In Brazil, a law on the regularization of land could increase deforestation

Au Brésil, une loi sur la régularisation foncière pourrait aggraver la déforestation

A draft law on regularization of illegal growing operations on public lands is feared in Brazil, a worsening of the deforestation and land conflicts, especially in the Amazon region, in a context of questioning of the environmental standards by the government Bolsonaro.

The occupation disorderly of some 600 000 km2 of public land (an area equivalent to that of France) has mostly been spurred from the military dictatorship (1964-1985), which has promoted the installation of farmers and operators, without always giving them property titles.

This legal uncertainty has whetted the appetite of speculators, who will take over and déboisent these lands in order to resell them with a title that is fraudulent, a method known as “grilagem”, the origin of uncontrolled deforestation and violent territorial disputes.

To remedy this historical problem, the Lula government had launched in 2009 the program “Land and legal”, which provided for the establishment of 150 000 facilities open until 2004, and should especially benefit family agriculture.

But only 20% of them have earned a title to the property and the adjustments have been almost suspended since the arrival of Jair Bolsonaro to power in 2019. The new text provides for rules even more flexible and goes hand in hand with another project of the president of the extreme right to allow the mining and farming of indigenous lands, on which parliamentarians must also decide.

Fewer on-site inspections

“If the government’s goal really was to help small farmers, it was pointless to change the legislation” because what he would have meant it is “more resources and political will”, said to AFP Elias Borges, secretary of agrarian policy of the national Confederation of rural workers (Contag).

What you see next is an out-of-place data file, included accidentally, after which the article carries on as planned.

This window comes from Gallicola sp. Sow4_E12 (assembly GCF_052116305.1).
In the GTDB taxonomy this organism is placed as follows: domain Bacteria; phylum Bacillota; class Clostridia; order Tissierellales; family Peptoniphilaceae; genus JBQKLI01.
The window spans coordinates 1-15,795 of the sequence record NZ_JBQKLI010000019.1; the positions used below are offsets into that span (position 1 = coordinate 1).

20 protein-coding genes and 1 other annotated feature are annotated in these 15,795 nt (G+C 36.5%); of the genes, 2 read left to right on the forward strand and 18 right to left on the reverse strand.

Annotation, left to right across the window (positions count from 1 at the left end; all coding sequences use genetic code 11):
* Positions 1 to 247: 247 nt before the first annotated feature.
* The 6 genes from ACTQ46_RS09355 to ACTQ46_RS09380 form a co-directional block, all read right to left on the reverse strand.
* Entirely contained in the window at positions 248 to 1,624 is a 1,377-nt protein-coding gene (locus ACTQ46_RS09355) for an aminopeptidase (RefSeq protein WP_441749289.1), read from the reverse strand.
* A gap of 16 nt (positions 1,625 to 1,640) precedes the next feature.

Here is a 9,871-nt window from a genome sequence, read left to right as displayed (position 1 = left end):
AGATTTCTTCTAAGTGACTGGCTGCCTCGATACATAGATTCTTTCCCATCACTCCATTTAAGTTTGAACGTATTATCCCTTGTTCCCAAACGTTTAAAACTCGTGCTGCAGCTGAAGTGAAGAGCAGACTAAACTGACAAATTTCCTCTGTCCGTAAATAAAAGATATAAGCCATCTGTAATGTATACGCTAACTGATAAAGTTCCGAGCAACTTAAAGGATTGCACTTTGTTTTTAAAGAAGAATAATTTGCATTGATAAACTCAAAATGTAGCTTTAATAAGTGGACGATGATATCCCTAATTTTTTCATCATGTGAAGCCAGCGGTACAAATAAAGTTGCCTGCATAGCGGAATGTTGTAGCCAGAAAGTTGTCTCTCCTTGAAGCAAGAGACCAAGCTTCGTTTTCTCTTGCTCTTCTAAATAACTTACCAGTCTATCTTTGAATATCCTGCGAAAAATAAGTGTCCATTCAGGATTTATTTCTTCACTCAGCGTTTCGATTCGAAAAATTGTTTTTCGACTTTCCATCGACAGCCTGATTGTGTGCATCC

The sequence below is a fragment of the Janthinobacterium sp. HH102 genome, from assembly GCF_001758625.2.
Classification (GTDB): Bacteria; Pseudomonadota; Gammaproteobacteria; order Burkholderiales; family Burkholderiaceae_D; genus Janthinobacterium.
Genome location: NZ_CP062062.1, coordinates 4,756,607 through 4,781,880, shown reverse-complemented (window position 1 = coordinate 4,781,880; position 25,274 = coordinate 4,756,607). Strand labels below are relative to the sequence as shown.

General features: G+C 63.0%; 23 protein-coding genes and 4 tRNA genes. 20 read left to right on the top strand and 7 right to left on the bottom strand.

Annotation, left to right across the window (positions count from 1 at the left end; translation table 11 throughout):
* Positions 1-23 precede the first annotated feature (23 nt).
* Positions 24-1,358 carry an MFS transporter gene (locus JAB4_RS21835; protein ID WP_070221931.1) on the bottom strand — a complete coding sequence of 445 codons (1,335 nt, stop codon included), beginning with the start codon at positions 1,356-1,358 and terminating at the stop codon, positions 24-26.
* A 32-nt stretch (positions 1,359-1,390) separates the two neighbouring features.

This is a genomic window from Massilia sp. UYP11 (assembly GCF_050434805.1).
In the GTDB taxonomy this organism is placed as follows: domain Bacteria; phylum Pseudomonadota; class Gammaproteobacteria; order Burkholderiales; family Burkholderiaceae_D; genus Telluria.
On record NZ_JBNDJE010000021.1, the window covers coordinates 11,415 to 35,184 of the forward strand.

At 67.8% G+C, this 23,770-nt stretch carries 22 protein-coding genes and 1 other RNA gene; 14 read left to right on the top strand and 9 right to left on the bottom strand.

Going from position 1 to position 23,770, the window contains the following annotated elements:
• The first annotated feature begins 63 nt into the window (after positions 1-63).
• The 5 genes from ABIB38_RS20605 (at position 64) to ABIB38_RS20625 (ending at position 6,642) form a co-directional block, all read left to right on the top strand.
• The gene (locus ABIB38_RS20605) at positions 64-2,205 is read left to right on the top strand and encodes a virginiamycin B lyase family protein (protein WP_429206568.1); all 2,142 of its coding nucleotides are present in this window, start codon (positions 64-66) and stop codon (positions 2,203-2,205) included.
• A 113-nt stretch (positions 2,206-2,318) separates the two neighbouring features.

Mr. Borges criticism including the fact that the exemption of inspections prior on the field, which originally was that of small farms of 440 acres maximum, can take advantage of properties ranging up to 1 650 ha, the control is then carried by satellite.

The rapporteur of the project to the Chamber of deputies has found a compromise solution, to 660 ha, but it is only a “retreat strategically”, because the government “continued to pressure” for changes to be made, writes Juliana de Paula Batista, a lawyer with the Institute for socio-environmental.

This expansion concerned about Brenda Brito, a researcher at the Institute of man and environment in the Amazon.

“Agrarian conflicts are not verifiable by satellite, and are not all met by the authorities. There is also no robust process of verification of the data banks, for example at the level of the cadastre, environmental, rural areas where overlap. The priority should be to strengthen this control,” she says.

“Crime pays”

The researcher is also concerned by the ease with which one could spend the sponge on environmental crime, operators in violation of not having to sign some kind of agreement of good conduct. The approval of this act “would be tantamount to saying that crime pays,” and will encourage new invasions, while worsening the clearing.

The text could be voted on in the next few days in the House, where the commissions have seen their activities reduced by the pandemic. The minister of the Environment Ricardo Salles affirmed at a ministerial meeting on April 22, want to take advantage of “the opportunity of the fact that the press is focusing on the coronavirus” to “pass reforms and that easing the rules”, particularly related to the protection of the Amazon.

The main channels of distribution, uk, Tesco, Marks and Spencer or Waitrose, “concerned” by the project, were threatened in may to boycott the products of the brazilian, if it is adopted, because it would “put in danger the survival of the Amazon”.

In the first quarter of 2020, the deforestation of the Amazon has increased by 51% compared to the same period in 2019, a third of which has been recorded in the public lands not allocated, falls under the Institute of environmental research on the Amazon (Ipam).

The land conflicts recorded in Brazil in 2019, which increased by 11.6% compared to the previous year, focus in majority (60%) in the amazon region, according to the latest report of the pastoral Commission of the earth.

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